Senior Send-off: John Hardin's Katie Lever



Katie Lever just graduated from John Hardin High School.  She was an all-state runner finishing 6th this past fall in Class AAA at the Kentucky State Cross Country Meet.  She also had the second best time statewide in the 3200m Run this spring with an 11:09.22.

She answered some Senior Send-off Questions below.  If you graduated and are interested in answering the same questions, please email them to


What was your most memorable race?

The Fast Cats Classic last October. That was when I finally broke the school record for the 5k, which was my goal comming into the season. It was also my first time under 19:00. Whitney O'Brian pushed me hard in that race, so I owe her a big 'thank you' for helping me break that record.


Where did you face your biggest competition

Big meets are awesome if you're looking for competition. Foot Locker Southeast regionals last November was intense. Cassidy Hale placed 15th with a 17:41, which just shows you how talented the field was. It was a little unnerving, but I loved competing with such fast runners, because they pushed me to a PR.


Out of all of your high school accomplishments which stands out the most?

Going from a nobody to a state contender. I ran my first ever cross country race my Freshman year in about 27 minutes and I hated every second of it. I never thought I would be a serious runner because I was so focused on my first love, softball, and truly hated running at the time. Cross country was simply softball training, so I really didn't care about my running career. However, as time went on, I realized that I was getting nowhere with softball and decided to stop running half-heartedly. My Junior year, I pursued cross country and found my passion. Running has made me scrappy and mentally tough, which will help me later in life. I think building a successful running career out of nothing is an achievement in itself.


If you could do it all over again what would you change about your running career in high school?

I really wish I could go back in time and tell my freshman self to hang up my cleats, lace up a good pair of Brooks, and go run. I didn't start running seriously until my Junior year, when my best friend, Halie wanted to run cross country with me. She really pushed me and her selfless dedication to the John Hardin cross country team has changed my life. Without her, I would have never pursued running nor would I have received a scholarship. I am blessed and honored to call her my best friend and running partner. I dedicate all my races to her.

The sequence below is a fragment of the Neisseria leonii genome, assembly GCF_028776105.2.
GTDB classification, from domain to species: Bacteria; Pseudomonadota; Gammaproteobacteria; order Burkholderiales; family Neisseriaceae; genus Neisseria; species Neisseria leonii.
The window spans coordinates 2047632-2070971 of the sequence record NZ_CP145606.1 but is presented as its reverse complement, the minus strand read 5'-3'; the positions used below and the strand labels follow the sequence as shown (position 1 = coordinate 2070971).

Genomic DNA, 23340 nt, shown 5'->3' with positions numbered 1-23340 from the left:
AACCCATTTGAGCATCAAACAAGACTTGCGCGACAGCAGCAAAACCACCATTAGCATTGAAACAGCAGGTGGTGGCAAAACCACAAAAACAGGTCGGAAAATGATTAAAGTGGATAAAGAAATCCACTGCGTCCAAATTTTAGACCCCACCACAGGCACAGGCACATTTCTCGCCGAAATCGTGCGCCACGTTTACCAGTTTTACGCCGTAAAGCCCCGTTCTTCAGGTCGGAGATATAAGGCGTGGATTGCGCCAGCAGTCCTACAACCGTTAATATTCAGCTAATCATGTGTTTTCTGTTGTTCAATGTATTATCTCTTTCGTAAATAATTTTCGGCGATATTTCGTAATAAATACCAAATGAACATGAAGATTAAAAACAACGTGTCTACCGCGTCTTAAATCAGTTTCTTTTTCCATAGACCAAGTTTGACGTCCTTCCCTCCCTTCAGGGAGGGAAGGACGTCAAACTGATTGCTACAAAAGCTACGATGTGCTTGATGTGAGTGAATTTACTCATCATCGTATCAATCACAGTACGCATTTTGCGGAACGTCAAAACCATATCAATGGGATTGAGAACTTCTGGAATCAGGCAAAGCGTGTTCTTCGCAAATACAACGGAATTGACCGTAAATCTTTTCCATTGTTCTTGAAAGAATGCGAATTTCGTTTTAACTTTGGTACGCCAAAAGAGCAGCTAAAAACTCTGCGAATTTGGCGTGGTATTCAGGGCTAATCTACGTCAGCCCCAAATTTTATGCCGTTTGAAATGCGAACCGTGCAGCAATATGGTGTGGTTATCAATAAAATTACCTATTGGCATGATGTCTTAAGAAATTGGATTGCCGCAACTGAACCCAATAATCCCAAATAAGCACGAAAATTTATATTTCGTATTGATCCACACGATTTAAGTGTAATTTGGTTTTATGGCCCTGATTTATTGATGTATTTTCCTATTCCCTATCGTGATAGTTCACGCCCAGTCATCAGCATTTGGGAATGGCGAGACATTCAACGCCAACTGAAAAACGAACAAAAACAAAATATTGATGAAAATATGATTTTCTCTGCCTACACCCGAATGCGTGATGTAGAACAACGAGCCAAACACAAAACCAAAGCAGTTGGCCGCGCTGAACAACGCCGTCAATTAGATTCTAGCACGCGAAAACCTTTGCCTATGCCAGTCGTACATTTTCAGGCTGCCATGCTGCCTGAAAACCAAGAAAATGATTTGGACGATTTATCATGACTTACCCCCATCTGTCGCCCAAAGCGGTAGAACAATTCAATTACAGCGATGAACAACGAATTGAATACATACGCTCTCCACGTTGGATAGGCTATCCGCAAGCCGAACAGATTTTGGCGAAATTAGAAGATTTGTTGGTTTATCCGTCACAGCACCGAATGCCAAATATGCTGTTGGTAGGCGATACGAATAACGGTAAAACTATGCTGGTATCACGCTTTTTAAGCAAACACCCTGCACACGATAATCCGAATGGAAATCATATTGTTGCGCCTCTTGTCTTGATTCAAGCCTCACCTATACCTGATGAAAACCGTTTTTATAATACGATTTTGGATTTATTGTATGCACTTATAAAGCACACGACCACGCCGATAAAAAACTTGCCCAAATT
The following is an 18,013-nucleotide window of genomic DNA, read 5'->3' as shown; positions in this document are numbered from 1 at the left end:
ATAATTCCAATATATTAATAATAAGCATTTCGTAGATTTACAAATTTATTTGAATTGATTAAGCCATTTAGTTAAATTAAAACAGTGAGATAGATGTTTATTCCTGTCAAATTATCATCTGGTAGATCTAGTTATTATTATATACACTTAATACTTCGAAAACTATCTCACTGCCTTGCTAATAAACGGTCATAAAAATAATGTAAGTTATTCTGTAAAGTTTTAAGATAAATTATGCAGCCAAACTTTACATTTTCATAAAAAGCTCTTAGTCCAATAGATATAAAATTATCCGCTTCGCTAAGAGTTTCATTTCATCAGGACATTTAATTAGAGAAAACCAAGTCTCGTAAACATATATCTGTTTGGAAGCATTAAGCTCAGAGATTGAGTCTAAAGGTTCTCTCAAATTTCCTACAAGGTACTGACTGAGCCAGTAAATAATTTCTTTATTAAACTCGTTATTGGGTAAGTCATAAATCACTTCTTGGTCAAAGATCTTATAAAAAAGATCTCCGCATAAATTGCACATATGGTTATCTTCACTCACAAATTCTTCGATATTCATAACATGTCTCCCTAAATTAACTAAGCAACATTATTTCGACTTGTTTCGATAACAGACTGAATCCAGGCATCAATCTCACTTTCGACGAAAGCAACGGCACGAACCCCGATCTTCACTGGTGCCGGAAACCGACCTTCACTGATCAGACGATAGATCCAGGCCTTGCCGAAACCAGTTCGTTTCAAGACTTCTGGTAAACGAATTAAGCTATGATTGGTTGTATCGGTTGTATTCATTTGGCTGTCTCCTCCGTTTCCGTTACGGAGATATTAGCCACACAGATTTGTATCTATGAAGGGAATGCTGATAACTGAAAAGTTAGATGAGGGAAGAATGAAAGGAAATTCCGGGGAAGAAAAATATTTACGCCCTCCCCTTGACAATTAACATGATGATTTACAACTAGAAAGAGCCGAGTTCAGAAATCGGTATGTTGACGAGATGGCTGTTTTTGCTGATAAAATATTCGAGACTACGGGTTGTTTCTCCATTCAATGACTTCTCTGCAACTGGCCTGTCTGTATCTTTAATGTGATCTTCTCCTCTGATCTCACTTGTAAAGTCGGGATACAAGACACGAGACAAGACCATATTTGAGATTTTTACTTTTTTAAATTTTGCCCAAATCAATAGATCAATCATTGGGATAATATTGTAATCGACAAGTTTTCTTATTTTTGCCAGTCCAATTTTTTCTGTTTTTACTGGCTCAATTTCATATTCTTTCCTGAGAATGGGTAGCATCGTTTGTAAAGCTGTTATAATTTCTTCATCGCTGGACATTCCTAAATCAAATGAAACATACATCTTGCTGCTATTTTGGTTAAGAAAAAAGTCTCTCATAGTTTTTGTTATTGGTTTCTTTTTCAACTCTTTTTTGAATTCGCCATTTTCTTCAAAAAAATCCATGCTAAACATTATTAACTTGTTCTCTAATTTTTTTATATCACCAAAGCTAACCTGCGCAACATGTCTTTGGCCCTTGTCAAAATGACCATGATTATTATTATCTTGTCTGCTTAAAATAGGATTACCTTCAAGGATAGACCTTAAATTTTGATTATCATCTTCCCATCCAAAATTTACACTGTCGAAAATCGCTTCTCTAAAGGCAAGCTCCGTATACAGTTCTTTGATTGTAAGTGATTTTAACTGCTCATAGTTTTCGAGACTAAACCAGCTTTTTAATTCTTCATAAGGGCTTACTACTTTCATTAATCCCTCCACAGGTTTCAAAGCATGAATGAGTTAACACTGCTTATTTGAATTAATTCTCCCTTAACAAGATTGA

What were the most difficult obstacles you had to overcome?

Transitioning from a softball player to a distance runner was difficult in many respects. Physically, softball players and distance runners are built differently. In some of my older cross country pictures, I had much more upper-body muscle than I do now, and that additional weight was probably weighing me down. In my sophomore year, I weighed 125 pounds and I am 105 right now. That took a lot of discipline with nutrition as well. Telling my softball coach about my decision was rough. I told myself I wouldn't cry when I told him, but I broke down within my first sentence! He has been one of my biggest supporters, and I'm so grateful for the grace he has shown. I have always struggled with confidence, too. I'm so young to the sport that a lot of the time, I felt really inexperienced. I just had to remind myself that God is always with me and that he already has my race planned out.


What will you miss the most?

My cross country girls! We bonded so much this past season and I've never felt that close to a team in my life. I'm so proud of our accomplishments this year. We made a goal at the beginning of the season to qualify for state as a team and achieved it, which hasn't been done at John Hardin since 2008. It was so amazing to watch these ladies grow and mature as runners while becoming my closest friends. I have big hopes for their futures and will miss messing with Coach Swartz's car, making T-shirts before the conference meet, wearing crazy socks at state, and running with them by my side. I am also blessed with incredible coaches. Coach Swartz is an amazing person. He is an FCA leader at school and a pastor, so he is my spiritual coach as well. He always told me if I keep God first, everything else will fall into place, which is the best advice I have ever received. He always believed in me even when I didn't and never went easy on me during training even when I wanted him to. I am truly blessed to have known him and privileged to be his athlete.


Do you have any advice for younger athletes?

I know it is cliché', but don't ever give up! I ran my first cross country race in over 27 minutes, but I kept running. Pour your heart into this sport, and you will reap its rewards. Also, trust in God, your coaches and teammates, and yourself. Realize that you are never alone in your endeavors. Support and confidence are imperative and if you truly love running, pursue it fervently.


What are your college plans?

This fall, I will be running at Western Kentucky University as a third generation Hilltopper athlete (my Papaw played football and my mom was a runner like me). I plan to major in broadcasting and aspire to be a sports anchor or reporter. My dream job is to be an anchor on Sports Center! But for now, I am savoring my summer training and looking forward to a hopefully successful college career. Although it's sad to see my high school career end, I'm looking forward to my next chapter in life.